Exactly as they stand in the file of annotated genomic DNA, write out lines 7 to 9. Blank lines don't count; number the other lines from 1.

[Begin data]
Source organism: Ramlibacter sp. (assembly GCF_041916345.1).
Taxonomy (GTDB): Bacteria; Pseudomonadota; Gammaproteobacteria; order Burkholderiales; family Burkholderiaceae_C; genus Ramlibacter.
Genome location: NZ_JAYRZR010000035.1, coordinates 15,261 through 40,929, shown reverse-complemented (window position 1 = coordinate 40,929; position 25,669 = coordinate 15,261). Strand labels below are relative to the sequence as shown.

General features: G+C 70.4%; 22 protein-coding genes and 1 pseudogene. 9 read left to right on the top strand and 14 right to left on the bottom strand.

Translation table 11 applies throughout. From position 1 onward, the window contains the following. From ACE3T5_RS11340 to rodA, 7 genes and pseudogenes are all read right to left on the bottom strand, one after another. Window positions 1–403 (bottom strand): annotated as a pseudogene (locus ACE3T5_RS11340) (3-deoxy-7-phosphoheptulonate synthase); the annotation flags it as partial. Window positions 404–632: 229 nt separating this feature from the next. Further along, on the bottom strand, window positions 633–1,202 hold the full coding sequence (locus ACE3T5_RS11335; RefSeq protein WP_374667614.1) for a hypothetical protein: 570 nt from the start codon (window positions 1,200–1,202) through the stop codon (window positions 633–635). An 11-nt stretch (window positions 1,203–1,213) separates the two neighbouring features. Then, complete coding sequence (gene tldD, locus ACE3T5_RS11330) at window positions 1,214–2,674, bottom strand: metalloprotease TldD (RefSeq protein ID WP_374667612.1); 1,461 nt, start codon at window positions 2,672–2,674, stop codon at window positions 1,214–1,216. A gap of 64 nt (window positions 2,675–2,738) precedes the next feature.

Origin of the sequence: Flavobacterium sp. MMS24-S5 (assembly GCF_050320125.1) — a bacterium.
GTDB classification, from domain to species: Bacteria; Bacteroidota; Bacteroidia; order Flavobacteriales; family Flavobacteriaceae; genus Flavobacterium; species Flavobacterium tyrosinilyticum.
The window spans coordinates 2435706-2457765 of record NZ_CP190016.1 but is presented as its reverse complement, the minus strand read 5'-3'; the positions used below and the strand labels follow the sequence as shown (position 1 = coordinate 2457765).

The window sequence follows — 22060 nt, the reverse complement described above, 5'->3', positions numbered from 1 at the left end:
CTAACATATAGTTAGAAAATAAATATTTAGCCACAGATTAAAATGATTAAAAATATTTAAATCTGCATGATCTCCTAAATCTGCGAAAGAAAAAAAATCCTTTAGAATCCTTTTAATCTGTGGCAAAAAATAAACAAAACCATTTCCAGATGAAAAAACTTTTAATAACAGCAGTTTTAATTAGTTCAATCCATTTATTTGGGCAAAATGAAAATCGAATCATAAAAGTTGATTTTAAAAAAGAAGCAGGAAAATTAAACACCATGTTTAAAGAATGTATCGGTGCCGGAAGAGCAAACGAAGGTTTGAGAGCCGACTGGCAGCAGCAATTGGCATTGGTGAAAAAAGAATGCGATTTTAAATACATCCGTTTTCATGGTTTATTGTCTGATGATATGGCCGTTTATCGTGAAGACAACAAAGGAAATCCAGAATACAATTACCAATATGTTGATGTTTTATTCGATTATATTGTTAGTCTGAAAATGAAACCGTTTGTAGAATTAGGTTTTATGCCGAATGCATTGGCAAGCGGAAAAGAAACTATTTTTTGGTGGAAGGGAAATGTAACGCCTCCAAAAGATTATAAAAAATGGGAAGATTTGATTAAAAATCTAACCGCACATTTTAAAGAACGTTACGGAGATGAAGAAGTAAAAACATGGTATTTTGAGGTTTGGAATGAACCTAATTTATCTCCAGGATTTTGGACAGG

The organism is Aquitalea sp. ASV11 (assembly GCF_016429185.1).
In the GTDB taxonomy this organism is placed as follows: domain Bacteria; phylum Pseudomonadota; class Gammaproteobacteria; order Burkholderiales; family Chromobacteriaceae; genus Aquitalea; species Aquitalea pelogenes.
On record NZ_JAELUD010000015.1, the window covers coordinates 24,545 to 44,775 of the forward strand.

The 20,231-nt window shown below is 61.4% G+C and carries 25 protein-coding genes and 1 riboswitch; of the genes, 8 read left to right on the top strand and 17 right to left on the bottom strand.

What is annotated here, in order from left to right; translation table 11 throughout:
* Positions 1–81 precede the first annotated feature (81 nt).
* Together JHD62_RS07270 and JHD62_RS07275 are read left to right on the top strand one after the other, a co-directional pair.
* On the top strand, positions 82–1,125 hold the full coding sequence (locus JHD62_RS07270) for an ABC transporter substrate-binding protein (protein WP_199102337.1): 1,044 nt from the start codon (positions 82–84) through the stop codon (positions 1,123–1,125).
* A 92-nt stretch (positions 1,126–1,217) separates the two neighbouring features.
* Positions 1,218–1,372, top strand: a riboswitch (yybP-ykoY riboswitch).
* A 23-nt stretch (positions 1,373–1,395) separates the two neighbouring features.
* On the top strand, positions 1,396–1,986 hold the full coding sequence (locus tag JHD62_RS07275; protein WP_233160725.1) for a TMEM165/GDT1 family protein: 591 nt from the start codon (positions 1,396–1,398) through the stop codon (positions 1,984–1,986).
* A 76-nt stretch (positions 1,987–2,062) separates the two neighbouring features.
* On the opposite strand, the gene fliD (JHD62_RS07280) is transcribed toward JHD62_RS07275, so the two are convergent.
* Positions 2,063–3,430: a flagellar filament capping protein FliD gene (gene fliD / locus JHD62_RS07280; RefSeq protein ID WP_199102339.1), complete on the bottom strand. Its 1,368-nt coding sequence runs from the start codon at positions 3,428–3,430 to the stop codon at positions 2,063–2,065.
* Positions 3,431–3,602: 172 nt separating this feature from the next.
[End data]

GTDB classification, from domain to species: Bacteria; Bacteroidota; Bacteroidia; order Flavobacteriales; family Flavobacteriaceae; genus Flavobacterium; species Flavobacterium tyrosinilyticum.
The window spans coordinates 2435706-2457765 of record NZ_CP190016.1 but is presented as its reverse complement, the minus strand read 5'-3'; the positions used below and the strand labels follow the sequence as shown (position 1 = coordinate 2457765).

The window sequence follows — 22060 nt, the reverse complement described above, 5'->3', positions numbered from 1 at the left end: